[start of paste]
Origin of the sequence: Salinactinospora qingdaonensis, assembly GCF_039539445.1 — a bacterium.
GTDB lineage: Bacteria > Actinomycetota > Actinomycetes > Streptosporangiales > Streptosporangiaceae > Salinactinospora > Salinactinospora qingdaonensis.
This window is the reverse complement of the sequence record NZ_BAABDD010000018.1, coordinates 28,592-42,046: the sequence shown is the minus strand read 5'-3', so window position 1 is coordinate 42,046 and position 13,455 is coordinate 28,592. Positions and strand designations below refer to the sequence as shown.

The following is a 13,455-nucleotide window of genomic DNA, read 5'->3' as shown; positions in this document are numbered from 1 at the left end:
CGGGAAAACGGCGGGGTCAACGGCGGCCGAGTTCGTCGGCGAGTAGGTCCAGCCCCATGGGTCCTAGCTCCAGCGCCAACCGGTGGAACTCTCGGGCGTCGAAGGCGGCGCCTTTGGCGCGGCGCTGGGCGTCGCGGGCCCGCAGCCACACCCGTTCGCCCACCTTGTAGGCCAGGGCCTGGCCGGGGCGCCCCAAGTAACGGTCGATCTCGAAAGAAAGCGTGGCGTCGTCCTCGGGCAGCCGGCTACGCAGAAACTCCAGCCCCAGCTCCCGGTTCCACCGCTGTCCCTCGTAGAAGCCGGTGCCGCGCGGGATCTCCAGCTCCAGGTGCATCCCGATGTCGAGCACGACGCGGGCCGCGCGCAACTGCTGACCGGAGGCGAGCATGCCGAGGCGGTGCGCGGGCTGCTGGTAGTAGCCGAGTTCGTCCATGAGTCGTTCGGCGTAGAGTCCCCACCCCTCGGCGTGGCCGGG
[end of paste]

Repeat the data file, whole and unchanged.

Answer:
Origin of the sequence: Salinactinospora qingdaonensis, assembly GCF_039539445.1 — a bacterium.
GTDB lineage: Bacteria > Actinomycetota > Actinomycetes > Streptosporangiales > Streptosporangiaceae > Salinactinospora > Salinactinospora qingdaonensis.
This window is the reverse complement of the sequence record NZ_BAABDD010000018.1, coordinates 28,592-42,046: the sequence shown is the minus strand read 5'-3', so window position 1 is coordinate 42,046 and position 13,455 is coordinate 28,592. Positions and strand designations below refer to the sequence as shown.

The following is a 13,455-nucleotide window of genomic DNA, read 5'->3' as shown; positions in this document are numbered from 1 at the left end:
CGGGAAAACGGCGGGGTCAACGGCGGCCGAGTTCGTCGGCGAGTAGGTCCAGCCCCATGGGTCCTAGCTCCAGCGCCAACCGGTGGAACTCTCGGGCGTCGAAGGCGGCGCCTTTGGCGCGGCGCTGGGCGTCGCGGGCCCGCAGCCACACCCGTTCGCCCACCTTGTAGGCCAGGGCCTGGCCGGGGCGCCCCAAGTAACGGTCGATCTCGAAAGAAAGCGTGGCGTCGTCCTCGGGCAGCCGGCTACGCAGAAACTCCAGCCCCAGCTCCCGGTTCCACCGCTGTCCCTCGTAGAAGCCGGTGCCGCGCGGGATCTCCAGCTCCAGGTGCATCCCGATGTCGAGCACGACGCGGGCCGCGCGCAACTGCTGACCGGAGGCGAGCATGCCGAGGCGGTGCGCGGGCTGCTGGTAGTAGCCGAGTTCGTCCATGAGTCGTTCGGCGTAGAGTCCCCACCCCTCGGCGTGGCCGGG